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From 9 November 2023, Australia’s unfair contract terms regime will change. The modifications include broadening the unfair contract terms regime to “small businesses” with less than 100 workers or a $10 million annual revenue threshold. There will also be new civil penalty provisions for non-compliance.
How can businesses approach legal counsel to ensure they’re not in breach of the law? It begins with understanding your obligation as non-lawyers to understand the fundamentals of contract law and how it can shape your business decisions.
Contract law is at the bedrock of the legal system in Australia, governing agreements between parties and providing a framework for ensuring fairness and enforceability. While it may seem complex and intimidating to non-lawyers, understanding the basics of contract law is essential for anyone involved in business transactions or legal agreements.
Contracts, in their simplest form, are legally binding agreements between two or more parties. To be enforceable, a contract must meet certain essential elements, including an offer, acceptance, consideration, and an intention to create legal relations.
Statutory vs Common Law
In Australia, contract law is primarily derived from both statutory law and common law. Statutory law refers to laws enacted by the government, while common law is derived from legal precedents established by courts.
The most prominent statute governing contracts is the Australian Consumer Law (ACL), which regulates consumer contracts and protects individuals from unfair terms. It is crucial to understand the ACL’s implications on their contractual relationships, particularly when dealing with consumers.
On the other hand, common law principles are established through precedents set by higher courts. They serve as a guide for interpreting contractual terms and resolving disputes. Common law provides a foundation for understanding contractual rights and obligations.
Contract objectives are the goals or purposes that parties aim to achieve through their agreements. These objectives play a crucial role in determining the enforceability and interpretation of contracts. Clear and careful definition and consideration of objectives are essential to creating effective agreements.
Common contract objectives include the exchange of goods or services, the allocation of risks and liabilities, the protection of intellectual property rights, and the establishment of clear performance standards.
Risk management involves identifying, evaluating, and mitigating potential risks associated with contractual relationships. Contract drafters must be proactive in managing risks to protect their interests and minimise the likelihood of disputes or legal issues arising.
One crucial aspect of risk management is the inclusion of appropriate warranties and representations in contracts. Warranties are assurances provided by one party to another regarding certain facts or conditions, while representations are statements made during contract negotiations. Both must be accurate, truthful, and adequately documented to avoid any future liabilities or disputes.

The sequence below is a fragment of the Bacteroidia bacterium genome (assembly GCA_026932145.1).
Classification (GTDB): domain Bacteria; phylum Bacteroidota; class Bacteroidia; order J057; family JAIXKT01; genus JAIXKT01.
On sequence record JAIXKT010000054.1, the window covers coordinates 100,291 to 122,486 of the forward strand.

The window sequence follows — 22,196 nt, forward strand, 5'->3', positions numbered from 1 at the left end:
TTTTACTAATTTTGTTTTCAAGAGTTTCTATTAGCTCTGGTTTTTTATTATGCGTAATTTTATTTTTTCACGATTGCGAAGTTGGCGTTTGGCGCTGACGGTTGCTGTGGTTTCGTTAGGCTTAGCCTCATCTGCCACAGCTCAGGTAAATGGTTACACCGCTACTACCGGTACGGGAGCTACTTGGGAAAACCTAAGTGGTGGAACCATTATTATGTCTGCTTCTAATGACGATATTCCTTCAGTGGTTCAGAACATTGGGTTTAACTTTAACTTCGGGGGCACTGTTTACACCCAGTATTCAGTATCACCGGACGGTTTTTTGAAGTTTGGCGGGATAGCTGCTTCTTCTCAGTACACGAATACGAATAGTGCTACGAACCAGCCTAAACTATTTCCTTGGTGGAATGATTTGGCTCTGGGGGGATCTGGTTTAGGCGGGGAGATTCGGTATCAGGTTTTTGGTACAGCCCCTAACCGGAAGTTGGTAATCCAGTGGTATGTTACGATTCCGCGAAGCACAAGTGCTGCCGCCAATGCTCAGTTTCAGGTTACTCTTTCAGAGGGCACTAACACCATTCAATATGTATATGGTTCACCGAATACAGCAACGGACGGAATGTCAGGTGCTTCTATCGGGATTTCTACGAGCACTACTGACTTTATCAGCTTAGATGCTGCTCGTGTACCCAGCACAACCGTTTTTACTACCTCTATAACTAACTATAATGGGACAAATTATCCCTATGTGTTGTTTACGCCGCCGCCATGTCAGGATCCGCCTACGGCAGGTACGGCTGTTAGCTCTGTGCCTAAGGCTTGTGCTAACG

Another essential risk management strategy is the inclusion of indemnity clauses. These clauses allocate liability between the parties in the event of specified losses or damages. The scope and limitations of indemnity clauses must be carefully considered to remove any loopholes in the fulfilment of contractual obligations.
Disputes are an unfortunate reality in contractual relationships. Clear and comprehensive documentation is crucial in resolving them and providing evidence of the parties’ intentions and obligations.
When a dispute arises, the terms of the contract and any supporting documentation, such as emails or correspondence must be carefully reviewed. In cases where informal negotiations fail to resolve the dispute, legal remedies may be considered, such as initiating legal proceedings or enforcing contractual rights. It is essential to understand the legal procedures and time limits associated with dispute resolution to protect your rights effectively.
For further guidance and assistance with contract law in Australia, consult a qualified legal professional to ensure your agreements are robust and legally enforceable. However, familiarisation with the key principles and concepts in contract law through webinars and training shall definitely prove helpful in demystifying the gap that exists between lawyers and non-lawyers.
Informa Corporate Learning are leaders in training, knowledge and performance improvement, servicing up to 30+ industry sectors. Our Contracts & Procurement Portfolio boasts one of the most well designed, robust training programs in Australia featuring, Contract Law Fundamentals for Non-Lawyers, Contract Law Masterclass for Non-Lawyers and Contract Claims, Variations and Disputes Masterclass, to name a few. See our list of Contracts & Procurement courses. For more information, please email email@example.com.